To say the truth, it is not every reader that can do justice to this fair writer's periods. Sometimes an essay is comprehended in half a line, and very often a single sentence occupies two or three folio pages.
It is exceedingly probable, that the writings of the Duchess of Newcastle attracted considerable attention in her own lifetime, otherwise it is impossible to account for the number of editions through which some of them passed, and for the spiteful surmise that she had stolen many of her thoughts from great authors. In "the World's Olio," she often gives her opinion of the various kinds of writings, and she never fails to testify her contempt for book-learning-thus,
"Scholars are never good poets, for they incorporate too much into other men, which makes them become less themselves, in which great scholars are metamorphosed or transmigrated into as many several shapes as they read authors, which makes them monstrous, and their head is nothing but a lumber, stuft with old commodities, so it is worse to be a
learned poet than a poet unlearned, but that which makes a good poet is that which makes a good privie counsellor, which is observation and experience, got by time and company."
Her own productions, whether poetical or not, seem generally to have been either the results of observation, or the recollections of what she had heard in conversation. She is rarely unintelligible, except when she dips into physiology or physics. In the knowledge of human nature she was no tyro, and it is not a little strange that her harshest remarks are levelled at her own sex.
Here are one or two of her thoughts on loquacity:
"Those that speak little, are either wise men or crafty men, either to observe what was spoken by others, or not to discover themselves too suddenly; and those that witty men; fools, because they have little to speak much, are either fools, or els very entertain them in their thoughts, and therefore imploy the tongue to speak like a parrote, by roat; and fools think the number of words helps to fill up the vacant places of sense; but those that have wit, their brains are so full of fancy, that if their tongue, like a midwife, should not deliver some of the issue of the brain, it would be overpowered, and lost in painful throws.
"And the reason why women are so apt to talk too much, is an overwening opinion of themselves, in thinking they speak well, and striving to take off that blemish from their sex, of knowing little by speaking much, as thinking many words have the same weight of much knowledge; but my best friend says, he is not of my opinion, for, he saies, women talk because they cannot hold their tongues."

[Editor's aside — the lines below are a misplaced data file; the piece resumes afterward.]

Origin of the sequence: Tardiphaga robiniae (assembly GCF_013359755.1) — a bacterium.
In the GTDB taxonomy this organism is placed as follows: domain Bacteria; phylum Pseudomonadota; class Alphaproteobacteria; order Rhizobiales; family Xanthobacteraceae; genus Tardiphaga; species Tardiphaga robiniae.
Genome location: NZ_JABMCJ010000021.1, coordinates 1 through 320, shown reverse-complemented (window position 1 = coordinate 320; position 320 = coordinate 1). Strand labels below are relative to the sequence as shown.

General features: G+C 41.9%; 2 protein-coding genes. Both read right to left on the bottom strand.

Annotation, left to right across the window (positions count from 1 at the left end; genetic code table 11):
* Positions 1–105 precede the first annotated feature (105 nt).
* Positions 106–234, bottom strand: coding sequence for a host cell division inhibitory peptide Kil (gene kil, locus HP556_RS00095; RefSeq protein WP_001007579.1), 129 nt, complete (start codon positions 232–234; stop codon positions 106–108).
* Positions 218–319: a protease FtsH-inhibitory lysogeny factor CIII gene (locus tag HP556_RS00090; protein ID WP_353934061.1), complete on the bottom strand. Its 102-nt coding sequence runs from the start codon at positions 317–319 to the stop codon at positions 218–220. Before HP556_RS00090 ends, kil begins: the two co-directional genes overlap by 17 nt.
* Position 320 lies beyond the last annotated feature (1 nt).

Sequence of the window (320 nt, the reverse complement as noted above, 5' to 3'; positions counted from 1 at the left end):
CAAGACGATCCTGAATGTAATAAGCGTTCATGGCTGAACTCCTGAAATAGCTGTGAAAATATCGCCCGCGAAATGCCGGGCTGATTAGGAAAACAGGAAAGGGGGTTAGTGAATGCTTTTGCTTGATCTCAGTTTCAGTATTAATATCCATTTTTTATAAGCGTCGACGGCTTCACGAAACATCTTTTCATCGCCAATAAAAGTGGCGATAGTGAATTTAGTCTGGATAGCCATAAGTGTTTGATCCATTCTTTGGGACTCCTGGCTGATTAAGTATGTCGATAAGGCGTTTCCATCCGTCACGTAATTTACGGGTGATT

She has some curious, and, by no means nonsensical, ideas, on "the breeding of children," and on sending young gentlewomen to boardingschools, which must have been furnished by her own experience; as was also what she says "of a second wife," a subject on which she was qualified to speak feelingly, having been in that predicament herself.
"It is to be observed, that when a second
wife comes into a family, all the former tious, and do foment suspicions against her, children, or old servants, are apt to be facmaking ill constructions of all her actions, were they never so well and innocently meant, yet they shall be ill taken; and all that they hinder her of, although it do them no good, they think themselves enriched, not so much by what they get, but by what she loseth."
Many of the opinions which she expresses, particularly with regard to the accomplishments of a gentleman, were evidently intended to be complimentary to her husband, who, when this book was published, had reached his grand climacteric, but was still noted as a first rate horseman, and an adept in all manly exercises. One of her aphorisms is:
"It becomes a gentleman rather to love horses and weapons, than to fiddle and dance; and he is not worthy the name of a gentleman, that had rather come sweating from a tennis-court, than bleeding from a battle."
In another passage she says, "But in this age, although it be the iron age, those men that have effeminate bodies,